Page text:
Piping in London – Part 6

0
8

By Jeannie Campbell MBE

In February 1870 it was proposed to have a Highland Gathering at the Agricultural Hall in Islington. This building opened in 1862 with the Smithfield Club Cattle Show. Nothing appeared concerning this during the year but in 1871 a big event was held at the Crystal Palace to mark the centenary of Walter Scott’s birth. This included Highland Games and a piping competition.

A full account appeared in The Graphic on August 26: “The National Scottish Fete held at the Crystal Palace on August 15th, in commemoration of the centenary of Sir Walter Scott, had some features of interest which may be called novel to general experience south of the Tweed. The Competition of Pipers, although invariably a part of the true Highland gatherings, had never taken place in or near London before; for at the Scottish Fete held in Lord Holland’s Park, Kensington, in 1850, when the Prince Consort was chieftain, a performance of bagpipe music, not a competition of pipers, was announced. This meeting in 1850 was the first real attempt to hold Highland games near London. Such as have taken place since then have been more or less good, but more or less mere displays, not competitions.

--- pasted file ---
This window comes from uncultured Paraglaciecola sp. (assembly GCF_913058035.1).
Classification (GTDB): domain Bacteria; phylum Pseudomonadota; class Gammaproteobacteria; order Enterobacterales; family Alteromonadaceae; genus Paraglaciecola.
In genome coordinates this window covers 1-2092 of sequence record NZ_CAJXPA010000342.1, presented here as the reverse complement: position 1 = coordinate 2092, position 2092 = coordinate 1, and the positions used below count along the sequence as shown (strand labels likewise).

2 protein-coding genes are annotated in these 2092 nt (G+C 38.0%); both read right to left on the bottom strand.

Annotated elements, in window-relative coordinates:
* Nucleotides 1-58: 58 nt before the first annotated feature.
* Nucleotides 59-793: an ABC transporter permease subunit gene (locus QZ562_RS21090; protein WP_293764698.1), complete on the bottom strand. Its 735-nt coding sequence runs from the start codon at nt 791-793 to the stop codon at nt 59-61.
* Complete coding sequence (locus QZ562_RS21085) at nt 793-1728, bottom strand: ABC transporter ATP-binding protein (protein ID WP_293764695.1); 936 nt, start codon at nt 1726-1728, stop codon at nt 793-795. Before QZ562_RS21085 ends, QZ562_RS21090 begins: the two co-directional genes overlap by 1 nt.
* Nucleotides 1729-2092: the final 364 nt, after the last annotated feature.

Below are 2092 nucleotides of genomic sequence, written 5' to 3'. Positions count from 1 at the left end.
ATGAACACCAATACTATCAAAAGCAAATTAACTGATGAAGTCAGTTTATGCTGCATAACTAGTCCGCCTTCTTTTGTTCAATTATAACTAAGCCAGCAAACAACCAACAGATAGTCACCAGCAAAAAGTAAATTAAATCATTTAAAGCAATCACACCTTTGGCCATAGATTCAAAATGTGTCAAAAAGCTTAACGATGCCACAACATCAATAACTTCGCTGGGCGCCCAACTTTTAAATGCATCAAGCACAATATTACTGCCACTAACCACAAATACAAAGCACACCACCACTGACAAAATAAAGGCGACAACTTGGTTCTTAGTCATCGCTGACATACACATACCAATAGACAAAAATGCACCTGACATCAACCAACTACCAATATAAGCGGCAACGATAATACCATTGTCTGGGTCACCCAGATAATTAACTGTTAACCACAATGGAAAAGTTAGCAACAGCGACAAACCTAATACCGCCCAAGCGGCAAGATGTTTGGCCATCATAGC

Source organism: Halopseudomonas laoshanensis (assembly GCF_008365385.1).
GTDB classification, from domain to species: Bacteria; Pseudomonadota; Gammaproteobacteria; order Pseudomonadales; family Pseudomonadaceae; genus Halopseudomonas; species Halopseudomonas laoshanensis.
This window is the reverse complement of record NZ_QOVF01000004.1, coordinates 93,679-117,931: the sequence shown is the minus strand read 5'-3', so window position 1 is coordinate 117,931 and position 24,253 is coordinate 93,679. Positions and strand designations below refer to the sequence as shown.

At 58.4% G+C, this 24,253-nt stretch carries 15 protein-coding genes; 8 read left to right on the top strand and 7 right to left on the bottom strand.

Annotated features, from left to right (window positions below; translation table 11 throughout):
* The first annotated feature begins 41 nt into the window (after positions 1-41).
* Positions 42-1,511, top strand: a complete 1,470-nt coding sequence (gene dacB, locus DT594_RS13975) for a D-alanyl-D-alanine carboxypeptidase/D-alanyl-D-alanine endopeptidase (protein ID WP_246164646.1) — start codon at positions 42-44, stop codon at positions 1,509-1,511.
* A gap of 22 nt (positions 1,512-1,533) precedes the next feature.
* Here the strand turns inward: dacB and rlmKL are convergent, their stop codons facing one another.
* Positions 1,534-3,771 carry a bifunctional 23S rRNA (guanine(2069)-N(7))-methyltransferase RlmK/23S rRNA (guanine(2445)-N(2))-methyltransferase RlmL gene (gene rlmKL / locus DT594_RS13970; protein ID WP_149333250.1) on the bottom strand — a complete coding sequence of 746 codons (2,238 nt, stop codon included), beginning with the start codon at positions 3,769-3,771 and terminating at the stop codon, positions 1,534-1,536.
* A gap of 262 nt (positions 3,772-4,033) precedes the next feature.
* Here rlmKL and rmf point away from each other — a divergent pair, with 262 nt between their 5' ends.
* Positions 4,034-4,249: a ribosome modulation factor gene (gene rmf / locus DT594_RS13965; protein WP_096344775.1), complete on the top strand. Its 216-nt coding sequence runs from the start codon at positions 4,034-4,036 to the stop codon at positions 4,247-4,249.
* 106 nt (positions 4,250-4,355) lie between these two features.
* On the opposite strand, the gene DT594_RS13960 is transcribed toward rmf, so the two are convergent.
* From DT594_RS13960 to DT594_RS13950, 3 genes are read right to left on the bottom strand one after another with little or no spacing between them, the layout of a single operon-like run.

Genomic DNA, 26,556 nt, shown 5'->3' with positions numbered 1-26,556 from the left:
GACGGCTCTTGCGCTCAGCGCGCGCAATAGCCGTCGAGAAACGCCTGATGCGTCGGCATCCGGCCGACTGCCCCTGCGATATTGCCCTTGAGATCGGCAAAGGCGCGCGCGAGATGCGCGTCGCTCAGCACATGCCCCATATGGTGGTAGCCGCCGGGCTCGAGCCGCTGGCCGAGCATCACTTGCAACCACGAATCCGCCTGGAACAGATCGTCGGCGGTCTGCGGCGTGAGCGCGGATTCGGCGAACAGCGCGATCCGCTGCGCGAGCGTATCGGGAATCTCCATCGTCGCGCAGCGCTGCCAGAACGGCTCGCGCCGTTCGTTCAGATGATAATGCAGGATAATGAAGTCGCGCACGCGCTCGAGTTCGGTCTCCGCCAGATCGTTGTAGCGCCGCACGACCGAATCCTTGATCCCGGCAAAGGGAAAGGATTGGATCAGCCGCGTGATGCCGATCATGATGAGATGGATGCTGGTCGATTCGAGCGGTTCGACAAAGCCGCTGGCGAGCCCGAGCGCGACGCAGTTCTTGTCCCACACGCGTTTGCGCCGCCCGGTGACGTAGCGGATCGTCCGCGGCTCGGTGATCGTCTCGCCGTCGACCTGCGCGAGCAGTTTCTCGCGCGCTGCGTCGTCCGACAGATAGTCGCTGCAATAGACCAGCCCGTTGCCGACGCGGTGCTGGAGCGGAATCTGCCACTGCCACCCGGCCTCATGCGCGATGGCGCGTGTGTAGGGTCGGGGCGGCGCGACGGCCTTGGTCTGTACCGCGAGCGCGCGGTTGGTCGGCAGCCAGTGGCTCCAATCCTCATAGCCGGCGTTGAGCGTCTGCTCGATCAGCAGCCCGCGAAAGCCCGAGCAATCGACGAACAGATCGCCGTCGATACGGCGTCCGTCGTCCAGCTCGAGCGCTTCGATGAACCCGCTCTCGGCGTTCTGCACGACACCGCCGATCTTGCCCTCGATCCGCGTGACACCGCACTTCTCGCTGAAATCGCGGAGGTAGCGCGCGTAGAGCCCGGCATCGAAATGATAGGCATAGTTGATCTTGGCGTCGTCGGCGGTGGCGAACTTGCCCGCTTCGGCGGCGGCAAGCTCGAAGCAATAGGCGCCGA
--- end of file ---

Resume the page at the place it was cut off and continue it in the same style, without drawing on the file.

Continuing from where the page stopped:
“We are accustomed in England to hear regimental playing on the bagpipes, loud marches and powerful glaring music, and we hear, moreover, wretched street performers. We have, most of us, therefore formed an idea of the instrument and its capabilities, as generally inaccurate as it is depreciatory. But, besides the military pipers whom we have been accustomed to here, there are men famous in their own village, district, or clan who may go to the gathering at home but who never come south. Some of them came forward at Sydenham on Tuesday.

Crystal Palace in south London. It burned down in 1936.